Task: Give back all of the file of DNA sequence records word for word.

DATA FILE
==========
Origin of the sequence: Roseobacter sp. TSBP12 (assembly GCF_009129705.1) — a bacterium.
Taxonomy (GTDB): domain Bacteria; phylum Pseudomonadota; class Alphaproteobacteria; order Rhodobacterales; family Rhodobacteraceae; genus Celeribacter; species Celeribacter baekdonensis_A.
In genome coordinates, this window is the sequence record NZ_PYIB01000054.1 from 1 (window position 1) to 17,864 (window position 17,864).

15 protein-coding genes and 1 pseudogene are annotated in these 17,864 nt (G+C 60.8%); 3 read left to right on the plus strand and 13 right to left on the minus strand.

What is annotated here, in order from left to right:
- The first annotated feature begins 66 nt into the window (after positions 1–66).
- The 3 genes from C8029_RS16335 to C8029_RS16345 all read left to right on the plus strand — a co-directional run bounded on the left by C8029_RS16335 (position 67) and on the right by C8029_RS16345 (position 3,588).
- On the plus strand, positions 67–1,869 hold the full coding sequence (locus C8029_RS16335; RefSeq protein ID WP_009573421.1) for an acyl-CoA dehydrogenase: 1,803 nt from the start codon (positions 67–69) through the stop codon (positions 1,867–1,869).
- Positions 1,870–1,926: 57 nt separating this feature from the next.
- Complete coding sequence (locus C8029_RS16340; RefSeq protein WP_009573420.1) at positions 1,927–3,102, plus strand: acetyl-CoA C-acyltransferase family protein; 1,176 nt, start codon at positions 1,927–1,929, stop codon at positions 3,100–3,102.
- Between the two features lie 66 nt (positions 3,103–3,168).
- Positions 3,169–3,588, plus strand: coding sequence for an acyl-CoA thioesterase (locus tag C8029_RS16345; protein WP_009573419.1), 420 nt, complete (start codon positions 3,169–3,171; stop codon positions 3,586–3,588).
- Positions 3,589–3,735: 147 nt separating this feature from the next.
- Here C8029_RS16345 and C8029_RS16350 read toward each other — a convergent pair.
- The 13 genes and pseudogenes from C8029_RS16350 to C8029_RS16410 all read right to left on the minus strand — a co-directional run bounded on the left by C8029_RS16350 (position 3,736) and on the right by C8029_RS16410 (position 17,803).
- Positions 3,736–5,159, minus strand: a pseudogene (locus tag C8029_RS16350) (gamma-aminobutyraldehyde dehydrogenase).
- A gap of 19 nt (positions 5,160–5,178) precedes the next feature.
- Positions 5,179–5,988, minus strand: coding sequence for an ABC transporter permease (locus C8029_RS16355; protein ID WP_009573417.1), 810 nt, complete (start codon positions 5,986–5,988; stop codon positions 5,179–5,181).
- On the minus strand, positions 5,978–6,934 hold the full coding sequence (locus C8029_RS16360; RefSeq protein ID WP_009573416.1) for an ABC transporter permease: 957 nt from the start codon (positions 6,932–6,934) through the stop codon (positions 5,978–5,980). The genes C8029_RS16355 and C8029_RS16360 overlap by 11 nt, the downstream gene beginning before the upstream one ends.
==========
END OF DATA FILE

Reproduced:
Origin of the sequence: Roseobacter sp. TSBP12 (assembly GCF_009129705.1) — a bacterium.
Taxonomy (GTDB): domain Bacteria; phylum Pseudomonadota; class Alphaproteobacteria; order Rhodobacterales; family Rhodobacteraceae; genus Celeribacter; species Celeribacter baekdonensis_A.
In genome coordinates, this window is the sequence record NZ_PYIB01000054.1 from 1 (window position 1) to 17,864 (window position 17,864).

15 protein-coding genes and 1 pseudogene are annotated in these 17,864 nt (G+C 60.8%); 3 read left to right on the plus strand and 13 right to left on the minus strand.

What is annotated here, in order from left to right:
- The first annotated feature begins 66 nt into the window (after positions 1–66).
- The 3 genes from C8029_RS16335 to C8029_RS16345 all read left to right on the plus strand — a co-directional run bounded on the left by C8029_RS16335 (position 67) and on the right by C8029_RS16345 (position 3,588).
- On the plus strand, positions 67–1,869 hold the full coding sequence (locus C8029_RS16335; RefSeq protein ID WP_009573421.1) for an acyl-CoA dehydrogenase: 1,803 nt from the start codon (positions 67–69) through the stop codon (positions 1,867–1,869).
- Positions 1,870–1,926: 57 nt separating this feature from the next.
- Complete coding sequence (locus C8029_RS16340; RefSeq protein WP_009573420.1) at positions 1,927–3,102, plus strand: acetyl-CoA C-acyltransferase family protein; 1,176 nt, start codon at positions 1,927–1,929, stop codon at positions 3,100–3,102.
- Between the two features lie 66 nt (positions 3,103–3,168).
- Positions 3,169–3,588, plus strand: coding sequence for an acyl-CoA thioesterase (locus tag C8029_RS16345; protein WP_009573419.1), 420 nt, complete (start codon positions 3,169–3,171; stop codon positions 3,586–3,588).
- Positions 3,589–3,735: 147 nt separating this feature from the next.
- Here C8029_RS16345 and C8029_RS16350 read toward each other — a convergent pair.
- The 13 genes and pseudogenes from C8029_RS16350 to C8029_RS16410 all read right to left on the minus strand — a co-directional run bounded on the left by C8029_RS16350 (position 3,736) and on the right by C8029_RS16410 (position 17,803).
- Positions 3,736–5,159, minus strand: a pseudogene (locus tag C8029_RS16350) (gamma-aminobutyraldehyde dehydrogenase).
- A gap of 19 nt (positions 5,160–5,178) precedes the next feature.
- Positions 5,179–5,988, minus strand: coding sequence for an ABC transporter permease (locus C8029_RS16355; protein ID WP_009573417.1), 810 nt, complete (start codon positions 5,986–5,988; stop codon positions 5,179–5,181).
- On the minus strand, positions 5,978–6,934 hold the full coding sequence (locus C8029_RS16360; RefSeq protein ID WP_009573416.1) for an ABC transporter permease: 957 nt from the start codon (positions 6,932–6,934) through the stop codon (positions 5,978–5,980). The genes C8029_RS16355 and C8029_RS16360 overlap by 11 nt, the downstream gene beginning before the upstream one ends.